Reprinted from Dispatches From The Edge
Portugal's election: A referendum on austerity
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Within a week, Europe will face one of the most serious challenges to democracy it has seen in many decades. On Nov. 10 Portugal's minority rightwing government will likely lose a vote of confidence, initiating a series of events that will determine whether voters in the European Union (EU) still have the right to a government of their own choosing.
The crisis was set off by the Oct. 4 elections that saw the rightwing Forward Portugal coalition, which has overseen austerity policies that have driven 20 percent of the population below the poverty line, lose its majority in the parliament to three parties on the left, the Socialist Party, the Left Bloc, and a Communist/Green alliance.
Forward Portugal, an alliance of the Social Democratic Party and the Popular Party, lost 28 seats in the election, dropping from 135 seats to 107. The left parties, meanwhile, won over 50 percent of the vote and picked up 25 seats, for a total of 122. An animal rights party won one seat.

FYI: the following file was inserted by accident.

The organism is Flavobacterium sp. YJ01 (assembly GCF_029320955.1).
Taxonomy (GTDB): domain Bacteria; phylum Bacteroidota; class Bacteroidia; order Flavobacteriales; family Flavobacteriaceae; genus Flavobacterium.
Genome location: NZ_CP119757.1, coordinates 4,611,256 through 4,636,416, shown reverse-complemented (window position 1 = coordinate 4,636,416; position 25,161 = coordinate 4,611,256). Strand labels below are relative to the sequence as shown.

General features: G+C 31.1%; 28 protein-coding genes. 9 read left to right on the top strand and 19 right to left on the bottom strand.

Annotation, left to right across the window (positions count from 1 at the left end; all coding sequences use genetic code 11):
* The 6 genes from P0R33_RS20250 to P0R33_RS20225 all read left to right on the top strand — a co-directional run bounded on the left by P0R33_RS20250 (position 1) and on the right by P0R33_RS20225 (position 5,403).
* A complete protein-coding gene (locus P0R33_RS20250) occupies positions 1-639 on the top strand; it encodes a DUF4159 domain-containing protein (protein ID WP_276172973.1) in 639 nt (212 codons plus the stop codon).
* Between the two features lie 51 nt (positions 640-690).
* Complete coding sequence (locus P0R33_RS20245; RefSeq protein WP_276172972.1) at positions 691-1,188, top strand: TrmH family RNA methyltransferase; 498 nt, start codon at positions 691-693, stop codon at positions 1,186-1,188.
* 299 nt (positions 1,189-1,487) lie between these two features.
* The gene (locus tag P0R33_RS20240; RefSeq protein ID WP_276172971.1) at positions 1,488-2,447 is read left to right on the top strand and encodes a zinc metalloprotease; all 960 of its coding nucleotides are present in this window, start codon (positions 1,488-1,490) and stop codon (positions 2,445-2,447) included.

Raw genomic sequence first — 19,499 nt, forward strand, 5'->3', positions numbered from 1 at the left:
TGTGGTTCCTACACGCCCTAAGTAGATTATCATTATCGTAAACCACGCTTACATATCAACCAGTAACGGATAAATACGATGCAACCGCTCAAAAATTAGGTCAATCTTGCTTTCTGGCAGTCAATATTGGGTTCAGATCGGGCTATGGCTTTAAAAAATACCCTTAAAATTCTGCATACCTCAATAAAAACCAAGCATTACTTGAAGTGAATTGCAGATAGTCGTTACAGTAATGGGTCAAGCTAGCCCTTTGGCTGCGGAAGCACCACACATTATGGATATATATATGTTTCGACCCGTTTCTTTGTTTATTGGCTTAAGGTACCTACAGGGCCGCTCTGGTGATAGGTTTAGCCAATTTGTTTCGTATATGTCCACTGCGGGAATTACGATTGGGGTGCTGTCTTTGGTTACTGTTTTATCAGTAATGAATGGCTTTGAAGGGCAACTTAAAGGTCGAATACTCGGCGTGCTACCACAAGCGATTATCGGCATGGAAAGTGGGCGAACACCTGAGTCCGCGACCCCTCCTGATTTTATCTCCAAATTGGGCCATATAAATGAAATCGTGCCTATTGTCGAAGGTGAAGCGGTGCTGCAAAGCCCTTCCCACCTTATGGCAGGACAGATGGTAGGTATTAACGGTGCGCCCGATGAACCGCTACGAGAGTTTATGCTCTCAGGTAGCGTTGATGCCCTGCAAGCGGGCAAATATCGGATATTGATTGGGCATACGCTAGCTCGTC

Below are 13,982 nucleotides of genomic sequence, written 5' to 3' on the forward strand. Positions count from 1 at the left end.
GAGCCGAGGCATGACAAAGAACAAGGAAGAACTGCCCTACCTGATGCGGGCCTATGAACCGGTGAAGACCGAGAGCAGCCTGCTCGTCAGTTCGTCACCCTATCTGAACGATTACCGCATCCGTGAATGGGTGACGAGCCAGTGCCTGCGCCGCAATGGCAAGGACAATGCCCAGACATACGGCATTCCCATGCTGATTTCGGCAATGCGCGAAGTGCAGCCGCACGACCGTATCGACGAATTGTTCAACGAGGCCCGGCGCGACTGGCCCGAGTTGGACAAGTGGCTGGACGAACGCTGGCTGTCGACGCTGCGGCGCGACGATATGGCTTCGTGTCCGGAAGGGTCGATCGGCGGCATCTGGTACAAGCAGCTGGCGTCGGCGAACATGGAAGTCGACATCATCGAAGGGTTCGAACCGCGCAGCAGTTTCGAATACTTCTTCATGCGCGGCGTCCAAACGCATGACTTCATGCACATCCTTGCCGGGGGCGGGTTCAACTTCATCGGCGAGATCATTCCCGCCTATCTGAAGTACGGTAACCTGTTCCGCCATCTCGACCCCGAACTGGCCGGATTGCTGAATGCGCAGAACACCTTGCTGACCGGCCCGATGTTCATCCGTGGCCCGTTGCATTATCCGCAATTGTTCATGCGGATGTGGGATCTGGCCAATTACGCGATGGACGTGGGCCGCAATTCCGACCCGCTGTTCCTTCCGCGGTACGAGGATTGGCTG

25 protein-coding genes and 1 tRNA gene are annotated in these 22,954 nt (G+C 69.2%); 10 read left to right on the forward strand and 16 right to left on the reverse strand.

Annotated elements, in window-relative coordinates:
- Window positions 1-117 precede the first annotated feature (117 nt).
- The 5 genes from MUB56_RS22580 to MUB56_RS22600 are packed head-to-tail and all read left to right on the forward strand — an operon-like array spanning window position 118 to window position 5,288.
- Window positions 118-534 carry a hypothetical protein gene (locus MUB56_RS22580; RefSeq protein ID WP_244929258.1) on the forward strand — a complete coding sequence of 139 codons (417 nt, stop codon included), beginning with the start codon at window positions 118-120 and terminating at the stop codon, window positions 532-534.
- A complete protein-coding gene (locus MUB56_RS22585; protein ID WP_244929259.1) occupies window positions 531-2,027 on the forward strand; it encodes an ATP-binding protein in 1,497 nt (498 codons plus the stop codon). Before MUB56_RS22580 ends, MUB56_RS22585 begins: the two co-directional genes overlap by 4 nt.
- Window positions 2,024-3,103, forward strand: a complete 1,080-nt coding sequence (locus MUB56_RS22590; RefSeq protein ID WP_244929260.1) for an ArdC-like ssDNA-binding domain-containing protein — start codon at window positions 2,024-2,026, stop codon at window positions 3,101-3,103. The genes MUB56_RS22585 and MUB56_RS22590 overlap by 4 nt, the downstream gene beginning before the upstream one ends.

The Portuguese parliament has 230 seats. A majority is 116 seats.
Instead of asking the left if it could form a government, however, on Oct. 23, Portuguese president Cavaco Silva -- a former prime minister for the Social Democratic Party -- reappointed the rightwing alliance's leader, Pedro Coelho as prime minister.
Silva went further, however, delivering an incendiary speech in which he declared that he would never appoint "anti-European forces" to run the government, and denouncing parties on the left for opposing the North Atlantic Treaty Organization (NATO) and the common currency, the euro.
"It is my duty, within the constitutional powers, to do everything possible to prevent false signals being sent to financial institutions, investors and markets," he concluded.
The speech has set off a firestorm in Portugal, one that is reverberating throughout the EU. It is one thing for the EU and its financial enforcer, the Troika -- the European Commission, the European Central Bank, and the International Monetary Fund -- to exert pressure on a country from the outside. It has done exactly that in Greece. It is quite another to say that a particular political or economic program is beyond the pale.